The Democrats who now control Congress want to change President Bush's Medicare drug benefit to require government officials to negotiate drug prices with the pharmaceutical companies. Under the current program, competing insurance companies cut the deals and offer coverage to the retired and disabled.
Yet another lesson in the well-established principle: Government intervention begets more government intervention.
When Bush signed this program into law, it was the biggest expansion of the welfare state since Lyndon Johnson's Great Society. As with all "entitlement" programs, the costs will explode. Tax-financed health programs are always more expensive than promised.
Rep. John Dingell, D-Mich., defends the drug-negotiation proposal, saying, "It will deliver lower prices to seniors, lower prices at the pharmacy and savings for all taxpayers."
At first glance the idea makes sense. Instead of multiple companies competing to negotiate drug prices, have one big powerful entity do the negotiating. Wouldn't that lead to lower prices?
It might -- and that's part of the problem. We should be suspicious when someone promises benefits from a government monopoly. Government doesn't produce things. It simply uses force to move things around. So why think that Medicare, hardly a paragon of efficiency, should be given the power to negotiate -- in reality, control -- prices?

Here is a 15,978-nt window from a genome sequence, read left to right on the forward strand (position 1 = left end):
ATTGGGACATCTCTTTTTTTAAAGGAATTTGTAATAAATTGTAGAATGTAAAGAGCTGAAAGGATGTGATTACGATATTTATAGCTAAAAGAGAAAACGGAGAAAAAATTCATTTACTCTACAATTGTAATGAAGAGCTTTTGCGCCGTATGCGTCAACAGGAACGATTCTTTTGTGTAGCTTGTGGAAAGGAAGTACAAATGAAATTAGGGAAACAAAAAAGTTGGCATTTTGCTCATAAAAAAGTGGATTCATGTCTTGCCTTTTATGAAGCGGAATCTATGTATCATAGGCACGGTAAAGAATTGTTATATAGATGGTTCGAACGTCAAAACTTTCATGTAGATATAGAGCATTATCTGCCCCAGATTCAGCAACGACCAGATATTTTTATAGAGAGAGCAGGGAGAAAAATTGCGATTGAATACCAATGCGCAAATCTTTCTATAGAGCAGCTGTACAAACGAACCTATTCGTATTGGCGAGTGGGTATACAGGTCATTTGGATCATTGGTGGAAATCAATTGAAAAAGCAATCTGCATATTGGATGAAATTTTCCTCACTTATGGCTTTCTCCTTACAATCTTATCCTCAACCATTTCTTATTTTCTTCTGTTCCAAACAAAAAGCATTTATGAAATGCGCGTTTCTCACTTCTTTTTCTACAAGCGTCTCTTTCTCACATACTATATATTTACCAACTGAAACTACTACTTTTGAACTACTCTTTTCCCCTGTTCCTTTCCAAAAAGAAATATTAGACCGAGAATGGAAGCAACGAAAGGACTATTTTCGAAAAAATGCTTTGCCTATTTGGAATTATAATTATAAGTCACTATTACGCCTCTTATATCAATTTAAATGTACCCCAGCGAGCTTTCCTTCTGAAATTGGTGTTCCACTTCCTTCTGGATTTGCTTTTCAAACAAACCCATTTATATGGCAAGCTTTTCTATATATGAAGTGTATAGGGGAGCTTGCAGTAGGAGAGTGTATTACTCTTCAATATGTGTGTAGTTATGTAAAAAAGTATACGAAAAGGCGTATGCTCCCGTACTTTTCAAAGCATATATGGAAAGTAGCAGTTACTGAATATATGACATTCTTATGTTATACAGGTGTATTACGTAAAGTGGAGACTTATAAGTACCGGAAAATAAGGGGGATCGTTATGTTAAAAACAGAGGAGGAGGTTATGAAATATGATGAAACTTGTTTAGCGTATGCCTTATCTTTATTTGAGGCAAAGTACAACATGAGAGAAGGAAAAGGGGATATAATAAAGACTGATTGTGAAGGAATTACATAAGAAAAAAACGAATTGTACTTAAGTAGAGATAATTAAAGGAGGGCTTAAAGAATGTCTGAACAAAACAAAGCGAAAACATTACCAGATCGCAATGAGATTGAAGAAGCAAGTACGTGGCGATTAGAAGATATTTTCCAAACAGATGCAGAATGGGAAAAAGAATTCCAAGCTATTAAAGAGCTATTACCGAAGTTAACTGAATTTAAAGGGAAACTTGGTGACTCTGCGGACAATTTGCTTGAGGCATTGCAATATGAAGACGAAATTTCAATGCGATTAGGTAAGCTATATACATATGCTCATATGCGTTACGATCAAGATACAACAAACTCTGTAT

Government's clout to negotiate lower drug prices supposedly comes from Medicare's 43 million beneficiaries. According to the theory, drug companies will have little choice but to submit to the government's demands because having their products excluded from the program would be self-destructive.
But there are problems with that theory. First, the government doesn't know what the "right" price is. In the real world, prices are set by supply and demand. Government is not part of the marketplace and would have no competitors. Its attitude would be "take it or leave it."
The story won't have a happy ending. A lot of money is needed to develop medicines. Getting a new drug through the FDA labyrinth to consumers takes $1 billion. Most drugs in the research pipeline never even get that far. It's a failure-intensive business.
The occasional success makes it all worthwhile.
So when the government uses its muscle to force prices to sub-market levels, the drug companies will develop fewer life-saving drugs. We will suffer more pain and live shorter lives.